Dr. Blair Johnson was awarded the ONR Director of Research Early Career Grant for his project entitled “Autonomic Activity and Water Immersion.” This study will investigate the changes in direct recordings of sympathetic nerve activity during various conditions associated with diving (thermoneutral water, cold water, breathing hyperoxia, breathing hypercapnia). These studies will provide important insights regarding the control of ventilation and circulation during water immersion. Naval Sea Systems Command continues to use CRESE resources to enhance diver safety and performance and is currently funding three projects. The first is entitled “Optimizing performance during topside operations at altitude.” There is little information available on the decompression stress of divers working at altitude. This proposal will examine the effects of respiratory muscle training on performance during topside operations and during diving at altitude. It also will explore the decompression strain that occurs after diving at altitude by assessing venous gas bubbling after diving at 12,000 feet of altitude.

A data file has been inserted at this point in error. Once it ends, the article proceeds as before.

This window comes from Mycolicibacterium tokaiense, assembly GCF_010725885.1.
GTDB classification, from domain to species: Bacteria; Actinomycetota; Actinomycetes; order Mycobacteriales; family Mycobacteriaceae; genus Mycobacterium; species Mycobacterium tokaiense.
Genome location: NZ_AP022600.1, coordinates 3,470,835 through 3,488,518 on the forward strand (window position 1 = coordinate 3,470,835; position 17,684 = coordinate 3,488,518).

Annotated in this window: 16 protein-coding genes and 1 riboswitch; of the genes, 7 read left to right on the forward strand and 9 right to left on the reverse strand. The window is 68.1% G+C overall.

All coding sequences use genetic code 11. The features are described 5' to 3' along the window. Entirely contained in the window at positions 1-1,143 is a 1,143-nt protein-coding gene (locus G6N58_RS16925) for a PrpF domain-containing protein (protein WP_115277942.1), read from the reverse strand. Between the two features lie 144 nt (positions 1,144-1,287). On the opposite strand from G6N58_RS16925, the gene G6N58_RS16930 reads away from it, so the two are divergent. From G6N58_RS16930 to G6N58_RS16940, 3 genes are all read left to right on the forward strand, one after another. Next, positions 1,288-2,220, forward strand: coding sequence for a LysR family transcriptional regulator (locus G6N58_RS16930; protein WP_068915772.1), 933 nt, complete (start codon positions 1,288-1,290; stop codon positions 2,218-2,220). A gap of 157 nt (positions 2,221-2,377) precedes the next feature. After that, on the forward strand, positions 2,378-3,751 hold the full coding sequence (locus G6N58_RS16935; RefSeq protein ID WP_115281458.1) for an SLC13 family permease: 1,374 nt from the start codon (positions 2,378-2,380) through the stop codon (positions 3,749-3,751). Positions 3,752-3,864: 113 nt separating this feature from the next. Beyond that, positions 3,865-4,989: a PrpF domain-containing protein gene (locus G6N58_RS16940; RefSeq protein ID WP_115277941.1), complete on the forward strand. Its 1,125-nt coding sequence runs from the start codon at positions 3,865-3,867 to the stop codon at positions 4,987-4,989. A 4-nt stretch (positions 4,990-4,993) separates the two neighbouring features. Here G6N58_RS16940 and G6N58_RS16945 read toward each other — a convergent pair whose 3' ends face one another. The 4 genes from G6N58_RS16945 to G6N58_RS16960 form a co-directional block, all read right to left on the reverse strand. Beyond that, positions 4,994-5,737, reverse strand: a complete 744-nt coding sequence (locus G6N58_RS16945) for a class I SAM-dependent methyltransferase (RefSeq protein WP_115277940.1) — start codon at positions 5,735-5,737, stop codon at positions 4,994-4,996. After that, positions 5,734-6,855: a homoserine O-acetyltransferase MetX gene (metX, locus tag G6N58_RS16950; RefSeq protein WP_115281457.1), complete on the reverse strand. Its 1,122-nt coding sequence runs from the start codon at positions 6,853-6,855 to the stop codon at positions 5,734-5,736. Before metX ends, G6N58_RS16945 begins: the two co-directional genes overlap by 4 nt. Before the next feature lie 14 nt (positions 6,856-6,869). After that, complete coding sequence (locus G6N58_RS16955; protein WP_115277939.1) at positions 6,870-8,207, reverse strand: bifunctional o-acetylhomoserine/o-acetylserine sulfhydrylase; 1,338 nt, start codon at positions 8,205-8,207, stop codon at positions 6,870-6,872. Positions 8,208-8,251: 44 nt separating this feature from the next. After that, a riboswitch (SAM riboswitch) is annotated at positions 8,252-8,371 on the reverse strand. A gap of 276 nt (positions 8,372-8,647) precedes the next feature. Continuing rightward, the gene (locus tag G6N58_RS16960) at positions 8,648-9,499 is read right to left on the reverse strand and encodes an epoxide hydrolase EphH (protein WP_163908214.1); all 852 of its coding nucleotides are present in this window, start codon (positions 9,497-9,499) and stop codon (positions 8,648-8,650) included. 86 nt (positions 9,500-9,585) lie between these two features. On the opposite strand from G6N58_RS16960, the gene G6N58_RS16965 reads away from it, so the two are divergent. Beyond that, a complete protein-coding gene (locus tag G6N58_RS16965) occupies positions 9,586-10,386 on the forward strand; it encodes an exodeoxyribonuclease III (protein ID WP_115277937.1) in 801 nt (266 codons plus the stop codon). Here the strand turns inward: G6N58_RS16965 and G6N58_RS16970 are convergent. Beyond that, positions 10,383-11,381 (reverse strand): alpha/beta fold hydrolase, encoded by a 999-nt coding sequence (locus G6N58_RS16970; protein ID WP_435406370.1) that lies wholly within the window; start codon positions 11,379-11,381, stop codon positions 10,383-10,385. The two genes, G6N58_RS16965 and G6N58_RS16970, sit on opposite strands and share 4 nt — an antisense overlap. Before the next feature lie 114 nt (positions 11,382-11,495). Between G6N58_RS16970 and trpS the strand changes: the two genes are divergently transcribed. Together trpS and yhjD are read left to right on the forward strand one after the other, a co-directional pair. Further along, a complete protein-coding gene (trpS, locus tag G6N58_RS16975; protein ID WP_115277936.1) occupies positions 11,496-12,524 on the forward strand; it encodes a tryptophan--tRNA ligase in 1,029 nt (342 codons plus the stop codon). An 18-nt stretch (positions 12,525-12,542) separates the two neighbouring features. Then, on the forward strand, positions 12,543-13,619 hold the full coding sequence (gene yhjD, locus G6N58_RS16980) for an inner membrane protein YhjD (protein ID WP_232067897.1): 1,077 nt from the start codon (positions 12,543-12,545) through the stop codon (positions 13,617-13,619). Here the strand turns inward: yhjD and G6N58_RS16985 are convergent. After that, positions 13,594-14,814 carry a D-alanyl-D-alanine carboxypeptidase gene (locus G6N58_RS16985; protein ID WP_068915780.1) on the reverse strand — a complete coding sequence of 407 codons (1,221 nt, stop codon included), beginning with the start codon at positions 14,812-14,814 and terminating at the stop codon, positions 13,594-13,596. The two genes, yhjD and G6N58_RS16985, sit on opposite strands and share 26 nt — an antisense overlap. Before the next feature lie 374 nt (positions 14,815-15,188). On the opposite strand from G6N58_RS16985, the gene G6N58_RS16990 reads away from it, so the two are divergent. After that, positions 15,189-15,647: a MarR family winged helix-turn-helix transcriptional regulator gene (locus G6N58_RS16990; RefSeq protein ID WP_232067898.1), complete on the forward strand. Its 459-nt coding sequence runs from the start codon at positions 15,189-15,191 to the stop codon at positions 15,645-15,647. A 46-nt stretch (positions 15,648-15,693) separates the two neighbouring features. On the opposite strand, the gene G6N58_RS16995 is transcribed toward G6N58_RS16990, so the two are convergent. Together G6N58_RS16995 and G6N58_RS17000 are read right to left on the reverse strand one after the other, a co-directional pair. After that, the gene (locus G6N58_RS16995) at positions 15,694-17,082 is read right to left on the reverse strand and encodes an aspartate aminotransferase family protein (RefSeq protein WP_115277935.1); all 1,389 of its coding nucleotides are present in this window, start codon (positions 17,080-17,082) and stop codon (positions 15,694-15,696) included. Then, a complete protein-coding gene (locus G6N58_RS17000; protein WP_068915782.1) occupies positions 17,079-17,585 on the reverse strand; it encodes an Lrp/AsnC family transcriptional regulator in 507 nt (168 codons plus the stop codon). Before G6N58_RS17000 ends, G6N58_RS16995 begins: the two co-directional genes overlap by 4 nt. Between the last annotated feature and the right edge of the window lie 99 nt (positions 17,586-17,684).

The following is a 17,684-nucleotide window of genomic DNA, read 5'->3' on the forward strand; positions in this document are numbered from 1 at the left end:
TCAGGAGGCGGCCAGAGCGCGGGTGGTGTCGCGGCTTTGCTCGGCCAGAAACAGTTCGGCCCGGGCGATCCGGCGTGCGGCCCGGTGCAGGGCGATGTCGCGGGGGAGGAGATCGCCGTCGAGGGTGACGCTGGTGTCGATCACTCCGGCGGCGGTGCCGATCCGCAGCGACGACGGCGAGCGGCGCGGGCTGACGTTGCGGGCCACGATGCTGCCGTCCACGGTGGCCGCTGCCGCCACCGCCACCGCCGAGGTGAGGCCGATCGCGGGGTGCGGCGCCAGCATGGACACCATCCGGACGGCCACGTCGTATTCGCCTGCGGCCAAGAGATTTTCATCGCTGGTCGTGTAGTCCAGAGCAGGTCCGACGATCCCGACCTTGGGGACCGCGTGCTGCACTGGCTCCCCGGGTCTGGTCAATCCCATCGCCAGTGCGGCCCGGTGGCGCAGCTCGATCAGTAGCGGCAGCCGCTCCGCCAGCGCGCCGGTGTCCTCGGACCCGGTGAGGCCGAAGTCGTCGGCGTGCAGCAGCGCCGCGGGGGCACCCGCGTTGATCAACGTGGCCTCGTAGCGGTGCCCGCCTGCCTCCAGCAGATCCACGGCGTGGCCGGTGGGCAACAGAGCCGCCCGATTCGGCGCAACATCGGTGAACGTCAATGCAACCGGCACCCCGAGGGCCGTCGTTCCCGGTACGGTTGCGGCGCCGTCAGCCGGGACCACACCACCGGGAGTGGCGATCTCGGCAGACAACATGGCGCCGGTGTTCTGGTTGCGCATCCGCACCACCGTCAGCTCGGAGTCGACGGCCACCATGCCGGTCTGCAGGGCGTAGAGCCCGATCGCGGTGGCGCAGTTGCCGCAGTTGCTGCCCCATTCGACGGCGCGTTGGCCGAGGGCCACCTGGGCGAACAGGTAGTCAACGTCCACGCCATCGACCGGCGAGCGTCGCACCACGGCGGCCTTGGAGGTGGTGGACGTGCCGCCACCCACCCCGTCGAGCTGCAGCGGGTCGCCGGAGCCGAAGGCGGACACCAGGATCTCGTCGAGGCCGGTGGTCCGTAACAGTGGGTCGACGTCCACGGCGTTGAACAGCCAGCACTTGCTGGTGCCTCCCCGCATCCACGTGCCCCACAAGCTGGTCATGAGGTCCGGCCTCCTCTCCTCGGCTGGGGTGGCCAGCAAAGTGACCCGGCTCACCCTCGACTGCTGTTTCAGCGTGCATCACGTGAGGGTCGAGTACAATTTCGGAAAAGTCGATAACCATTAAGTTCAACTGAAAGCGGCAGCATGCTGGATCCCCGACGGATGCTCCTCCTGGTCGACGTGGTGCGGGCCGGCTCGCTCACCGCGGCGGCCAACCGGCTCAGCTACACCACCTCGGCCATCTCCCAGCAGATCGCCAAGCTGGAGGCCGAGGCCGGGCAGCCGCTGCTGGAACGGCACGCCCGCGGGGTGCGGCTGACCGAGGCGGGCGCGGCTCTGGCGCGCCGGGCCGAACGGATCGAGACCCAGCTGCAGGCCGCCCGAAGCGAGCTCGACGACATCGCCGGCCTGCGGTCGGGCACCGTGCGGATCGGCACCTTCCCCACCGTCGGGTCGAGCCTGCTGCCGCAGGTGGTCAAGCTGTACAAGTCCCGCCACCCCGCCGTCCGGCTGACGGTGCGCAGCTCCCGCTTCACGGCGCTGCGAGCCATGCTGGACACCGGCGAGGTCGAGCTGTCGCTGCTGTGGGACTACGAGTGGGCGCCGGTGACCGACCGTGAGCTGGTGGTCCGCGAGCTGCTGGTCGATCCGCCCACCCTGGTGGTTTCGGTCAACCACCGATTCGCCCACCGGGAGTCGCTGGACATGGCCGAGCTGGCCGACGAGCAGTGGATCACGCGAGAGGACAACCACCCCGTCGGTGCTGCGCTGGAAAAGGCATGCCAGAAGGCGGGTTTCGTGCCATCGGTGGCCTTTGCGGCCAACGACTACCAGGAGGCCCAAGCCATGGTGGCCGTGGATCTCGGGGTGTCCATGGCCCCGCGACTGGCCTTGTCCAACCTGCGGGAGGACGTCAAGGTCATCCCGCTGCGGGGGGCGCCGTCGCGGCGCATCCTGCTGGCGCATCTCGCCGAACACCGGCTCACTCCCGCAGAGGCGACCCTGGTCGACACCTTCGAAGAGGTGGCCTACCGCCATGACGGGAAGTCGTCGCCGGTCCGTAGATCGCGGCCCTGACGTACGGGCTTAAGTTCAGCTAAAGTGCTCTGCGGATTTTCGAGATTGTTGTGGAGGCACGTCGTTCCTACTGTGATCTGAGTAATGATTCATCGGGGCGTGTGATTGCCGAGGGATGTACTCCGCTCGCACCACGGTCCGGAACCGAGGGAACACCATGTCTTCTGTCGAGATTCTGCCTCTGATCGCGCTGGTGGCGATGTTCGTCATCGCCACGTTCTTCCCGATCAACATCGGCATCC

Additional ongoing projects include examining rehydration strategies for Navy divers and special warfare operators exposed to prolonged immersion, who then proceed to land exercises, and the physiologic strain associated with prolonged exposure in a disabled submarine using a pressurized rescue module (PRM). Safe deployment of the PRM is dependent on understanding and mitigating the possible challenges if failures were to occur. If the PRM were to become disabled, the environmental conditions could quickly challenge the health and safety of those inside. There are no models capable of accurately predicting these variables in a hyperbaric, humid, and warm environment. This study will determine the magnitude of increases in core body temperature or reductions in body fluids incurred in a warm and humid disabled PRM scenario at sea level and at depth.

Historically, CRESE’s research has focused on the performance and safety of Navy personnel. Now positioned in the Department of Exercise and Nutrition Sciences, CRESE has additional expertise to renew that focus to explore and improve human performance in extreme environments—including new physical training paradigms, nutrition, thermal protection, and decompression strain with the aim of addressing field conditions using scientific techniques and methods.

About the authors:

Dr. Hostler is professor and chair with the Department of Exercise and Nutrition Sciences, and is director of the Center for Research and Education in Special Environments, at the State University of New York at Buffalo. Dr. Pendergast is professor emeritus of physiology and biophysics in the Jacobs School of Medicine and Biomedical Sciences at the State University of New York at Buffalo.